As the distinctions between the origins of European Jewry (Russian Jews, Hungarian Jews, Polish Jews, etc) became homogenized into the new grouping of American Jews, all European Jews clung to the bagel as a marker of cultural identity, as the distinctions between each Jewish group was erased.

So as Yiddish declined, the bagel rose. In this round piece of boiled-and-baked dough, lies the story of how ordinary people fought to retain a grasp on their identity. It is the story of the modern Jewish experience making room for the past Jewish experience. It is change, it is sentiment, it is big on culture and short on religion, it is immigrant food, it is the poor man’s dish, it is of New York, it is American, it is Jewish.

With much thanks to Shaul Stampfer (The Hebrew University) for allowing me to read his research on ‘Bagel and Falafel: Two Iconic Jewish Foods and One Modern Jewish Identity’.

Shira Feder is a writer for the Forward. You can reach her at feder@forward.com

This story "How The Non-Jewish Begyl Became The Jewish Bagel" was written by Shira Feder.

Tagged as:

Your Comments

The Forward welcomes reader comments in order to promote thoughtful discussion on issues of importance to the Jewish community. All readers can browse the comments, and all Forward subscribers can add to the conversation. In the interest of maintaining a civil forum, The Forward requires that all commenters be appropriately respectful toward our writers, other commenters and the subjects of the articles. Vigorous debate and reasoned critique are welcome; name-calling and personal invective are not and will be deleted. Egregious commenters or repeat offenders will be banned from commenting. While we generally do not seek to edit or actively moderate comments, our spam filter prevents most links and certain key words from being posted and the Forward reserves the right to remove comments for any reason.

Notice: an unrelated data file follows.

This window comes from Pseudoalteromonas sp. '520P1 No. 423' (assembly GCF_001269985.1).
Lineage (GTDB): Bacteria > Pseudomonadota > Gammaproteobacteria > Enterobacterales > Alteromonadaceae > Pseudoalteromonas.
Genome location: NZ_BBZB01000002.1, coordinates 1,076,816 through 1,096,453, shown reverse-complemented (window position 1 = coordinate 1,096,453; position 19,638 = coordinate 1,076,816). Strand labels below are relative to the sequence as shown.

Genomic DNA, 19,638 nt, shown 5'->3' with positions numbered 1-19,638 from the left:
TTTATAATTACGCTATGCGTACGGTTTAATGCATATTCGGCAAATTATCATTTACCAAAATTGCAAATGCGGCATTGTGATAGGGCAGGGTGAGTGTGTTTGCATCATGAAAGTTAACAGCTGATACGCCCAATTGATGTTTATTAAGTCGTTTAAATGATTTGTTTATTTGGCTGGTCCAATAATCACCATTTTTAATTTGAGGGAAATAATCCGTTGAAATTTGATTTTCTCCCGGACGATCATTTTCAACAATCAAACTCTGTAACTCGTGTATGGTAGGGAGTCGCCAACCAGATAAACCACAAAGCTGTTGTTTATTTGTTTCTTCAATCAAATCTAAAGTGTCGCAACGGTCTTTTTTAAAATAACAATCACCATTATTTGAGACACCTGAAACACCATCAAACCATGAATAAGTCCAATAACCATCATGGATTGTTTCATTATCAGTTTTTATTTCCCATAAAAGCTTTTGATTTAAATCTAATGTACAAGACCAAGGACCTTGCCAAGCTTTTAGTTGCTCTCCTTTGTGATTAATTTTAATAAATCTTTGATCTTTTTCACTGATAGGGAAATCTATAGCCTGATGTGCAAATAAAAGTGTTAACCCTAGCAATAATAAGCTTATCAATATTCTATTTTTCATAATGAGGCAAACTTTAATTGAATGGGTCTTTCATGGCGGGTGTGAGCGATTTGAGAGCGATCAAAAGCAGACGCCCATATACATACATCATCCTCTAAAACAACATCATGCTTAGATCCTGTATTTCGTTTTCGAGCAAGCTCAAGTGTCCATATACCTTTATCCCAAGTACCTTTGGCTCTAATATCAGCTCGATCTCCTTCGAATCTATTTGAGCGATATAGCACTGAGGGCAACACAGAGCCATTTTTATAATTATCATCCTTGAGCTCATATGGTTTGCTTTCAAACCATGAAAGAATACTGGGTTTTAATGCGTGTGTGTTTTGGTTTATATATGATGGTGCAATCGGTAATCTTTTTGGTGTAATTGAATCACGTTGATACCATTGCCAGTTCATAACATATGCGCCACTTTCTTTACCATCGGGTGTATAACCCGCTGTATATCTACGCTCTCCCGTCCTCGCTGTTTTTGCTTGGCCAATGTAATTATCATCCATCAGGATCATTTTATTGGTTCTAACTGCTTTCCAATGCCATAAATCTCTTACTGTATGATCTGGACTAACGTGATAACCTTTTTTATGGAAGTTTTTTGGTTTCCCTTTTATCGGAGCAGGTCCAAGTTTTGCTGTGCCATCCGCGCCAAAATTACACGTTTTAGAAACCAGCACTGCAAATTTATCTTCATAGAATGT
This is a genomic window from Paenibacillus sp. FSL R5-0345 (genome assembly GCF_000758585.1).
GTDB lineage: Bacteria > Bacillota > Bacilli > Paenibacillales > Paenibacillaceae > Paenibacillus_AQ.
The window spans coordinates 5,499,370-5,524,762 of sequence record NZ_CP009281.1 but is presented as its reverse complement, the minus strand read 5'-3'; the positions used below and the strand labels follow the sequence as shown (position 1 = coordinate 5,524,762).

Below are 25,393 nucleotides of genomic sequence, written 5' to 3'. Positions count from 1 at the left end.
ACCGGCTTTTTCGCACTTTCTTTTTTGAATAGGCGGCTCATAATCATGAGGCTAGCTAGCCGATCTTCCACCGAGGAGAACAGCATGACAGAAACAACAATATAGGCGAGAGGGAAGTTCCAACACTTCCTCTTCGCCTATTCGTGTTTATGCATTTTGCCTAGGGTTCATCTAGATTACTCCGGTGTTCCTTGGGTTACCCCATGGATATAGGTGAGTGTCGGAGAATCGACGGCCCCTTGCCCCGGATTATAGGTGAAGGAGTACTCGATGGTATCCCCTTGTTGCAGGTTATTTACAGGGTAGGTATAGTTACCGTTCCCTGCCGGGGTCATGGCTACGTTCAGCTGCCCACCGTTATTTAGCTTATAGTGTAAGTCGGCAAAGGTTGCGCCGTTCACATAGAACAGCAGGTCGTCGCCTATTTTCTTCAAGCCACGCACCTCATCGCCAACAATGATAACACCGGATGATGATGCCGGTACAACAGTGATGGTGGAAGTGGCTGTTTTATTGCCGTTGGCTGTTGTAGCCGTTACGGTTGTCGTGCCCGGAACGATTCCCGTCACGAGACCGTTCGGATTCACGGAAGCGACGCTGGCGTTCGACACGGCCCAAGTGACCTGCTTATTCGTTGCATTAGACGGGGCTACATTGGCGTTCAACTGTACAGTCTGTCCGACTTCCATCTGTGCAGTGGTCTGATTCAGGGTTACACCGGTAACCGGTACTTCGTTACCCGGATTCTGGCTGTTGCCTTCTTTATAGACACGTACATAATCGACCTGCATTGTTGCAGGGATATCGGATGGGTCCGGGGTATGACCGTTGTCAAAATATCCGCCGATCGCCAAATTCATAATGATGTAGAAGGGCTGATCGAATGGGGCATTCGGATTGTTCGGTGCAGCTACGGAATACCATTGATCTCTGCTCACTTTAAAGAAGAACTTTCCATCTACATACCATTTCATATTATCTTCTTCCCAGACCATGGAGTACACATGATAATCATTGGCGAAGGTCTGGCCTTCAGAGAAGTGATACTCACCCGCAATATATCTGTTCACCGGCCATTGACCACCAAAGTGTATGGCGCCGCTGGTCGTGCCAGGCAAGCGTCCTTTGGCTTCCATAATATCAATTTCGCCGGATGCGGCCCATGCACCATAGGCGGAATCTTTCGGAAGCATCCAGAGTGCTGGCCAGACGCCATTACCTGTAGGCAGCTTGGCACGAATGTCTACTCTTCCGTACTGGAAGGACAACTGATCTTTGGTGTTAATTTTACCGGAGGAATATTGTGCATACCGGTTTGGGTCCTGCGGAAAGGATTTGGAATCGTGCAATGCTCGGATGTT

Recommend this article

How The Non-Jewish Begyl Became The Jewish Bagel

Thank you!

This article has been sent!

Close
Close